Trust is, was, and always will be a scarce commodity. Fear of its corruption, of those closest to us doing the most damage continually proves to be rich soil for horror creators to send our pulse rates into overdrive. John Carpenter famously drilled down past all the special effects wizardry on display in The Thing to explain that the movie deals expressly with the lack of trust in the world, that our loved ones “might attack us,” and that the end of the world might very well “come not from bombs dropping, but from within.” And looking across decades of horror masterstrokes dealing with spine-tingling betrayal—from Get Out to Paranormal Activity, from The Thing to Alien, from Pet Sematary to The Shining—it’s easy to see how a friend-turned-foe is tremendously powerful horror juju.
Heck, even comedies have strangely poignant moments flirting with deep, dark romantic treachery. Midway through 1993’s So I Married an Axe Murderer, protagonist Charlie worries that his paramour is secretly a serial killer. We find him laying on his side in bed, facing away from the enigmatic Harriet. She cuddles against his back, explaining how precarious trust can be. “Look at us, Charlie,” she says, “We’re sleeping. And look how vulnerable we are. And I could do anything to you in your sleep. You’re lying on your side, totally asleep. And I could just… stick a needle in your ear.” As Harriet makes this point, sure enough, she wiggles a finger against Charlie’s ear, sending the worried boyfriend into a comical fit of screaming. It’s all there: that fear of letting the monster right into our safe space writ large.
But Rose… Rose stands atop the pyramid. She is cunning: note her defense of Chris in the face of a racist traffic cop, refusing to allow her boyfriend—and victim—to hand over his license (and thus create a simple paper trail once Chris disappears). She is driven: a rifle shot from Rose very nearly ends Chris’s escape in the film’s climax, and her smirk at his unwillingness to strangle her suggests she’s perfectly able to capitalize on the lack of cruelty in decent people, even in the face of death. She is ruthless: Chris’s best friend Rod reaches her once Chris has gone missing and she immediately tries to lure Rod in using the promise of sex. And she is one of the best gaslighters you’ll ever see on screen. She’s ready to grin, joke, and conspiratorially wink her prey’s guard down in any situation. She is the apex predator of horror movie traitors.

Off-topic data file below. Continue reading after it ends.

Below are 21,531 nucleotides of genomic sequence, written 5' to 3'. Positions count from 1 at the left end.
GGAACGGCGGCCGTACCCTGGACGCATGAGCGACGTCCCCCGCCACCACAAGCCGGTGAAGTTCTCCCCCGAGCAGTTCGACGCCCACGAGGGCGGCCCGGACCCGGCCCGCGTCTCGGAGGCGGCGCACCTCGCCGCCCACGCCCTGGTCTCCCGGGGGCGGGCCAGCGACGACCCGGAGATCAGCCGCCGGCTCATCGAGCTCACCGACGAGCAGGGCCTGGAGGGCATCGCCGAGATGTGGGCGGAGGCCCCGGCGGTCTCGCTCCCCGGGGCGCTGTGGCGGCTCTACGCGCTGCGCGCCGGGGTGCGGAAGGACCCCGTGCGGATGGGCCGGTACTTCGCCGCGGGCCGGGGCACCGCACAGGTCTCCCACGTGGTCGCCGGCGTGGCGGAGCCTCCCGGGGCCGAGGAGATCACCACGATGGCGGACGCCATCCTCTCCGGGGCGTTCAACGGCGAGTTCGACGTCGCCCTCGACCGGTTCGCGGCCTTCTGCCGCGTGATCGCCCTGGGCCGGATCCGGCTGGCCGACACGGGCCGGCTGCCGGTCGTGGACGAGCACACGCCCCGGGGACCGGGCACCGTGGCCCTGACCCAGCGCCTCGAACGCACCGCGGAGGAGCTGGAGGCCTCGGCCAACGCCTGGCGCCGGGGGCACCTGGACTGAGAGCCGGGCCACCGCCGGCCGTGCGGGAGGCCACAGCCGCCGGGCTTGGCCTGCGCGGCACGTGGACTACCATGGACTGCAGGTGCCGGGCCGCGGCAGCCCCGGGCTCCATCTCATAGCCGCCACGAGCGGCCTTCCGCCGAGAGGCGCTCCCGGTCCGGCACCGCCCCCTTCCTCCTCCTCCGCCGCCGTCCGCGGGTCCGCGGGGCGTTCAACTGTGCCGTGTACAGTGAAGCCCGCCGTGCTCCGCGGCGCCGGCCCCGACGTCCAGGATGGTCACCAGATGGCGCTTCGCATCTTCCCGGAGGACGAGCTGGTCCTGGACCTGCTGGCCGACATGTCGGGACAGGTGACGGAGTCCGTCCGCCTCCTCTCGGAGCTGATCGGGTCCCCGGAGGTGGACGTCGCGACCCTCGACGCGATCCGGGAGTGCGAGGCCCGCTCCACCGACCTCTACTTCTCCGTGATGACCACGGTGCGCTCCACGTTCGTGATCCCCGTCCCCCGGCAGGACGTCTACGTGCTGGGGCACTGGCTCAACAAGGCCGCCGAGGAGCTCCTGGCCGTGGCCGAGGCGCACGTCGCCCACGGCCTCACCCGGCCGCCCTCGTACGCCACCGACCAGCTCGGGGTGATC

Chris’s plight, and by some minuscule extension, that of countless marginalized people edges that much closer to those outsiders to that experience. It certainly seemed to blaze like a thousand incandescent bulbs to those who look more like Chris than Rose; dozens upon dozens of interviews and commentaries prove that. People like me—maybe people like you—can just barely begin to feel some new contours of understanding as Rose takes intimacy and cooperation to a deadly level.
Jordan Peele deserves the respect he’s gained recently, and an extra round of applause for crafting such a deceptively innocuous monster in Rose Armitage. And of course I’d love to know your favorite horror movie double-crosses: when did a duplicitous turn by a cinematic friend or lover put The Fear into you? Drop me a line and let me know.
And thanks for coming on this little journey with me. I’m sure you were fine the whole way through. After all, I was with you the whole time. We were in this together.
Felt safer that way, right?
But it wasn’t, was it?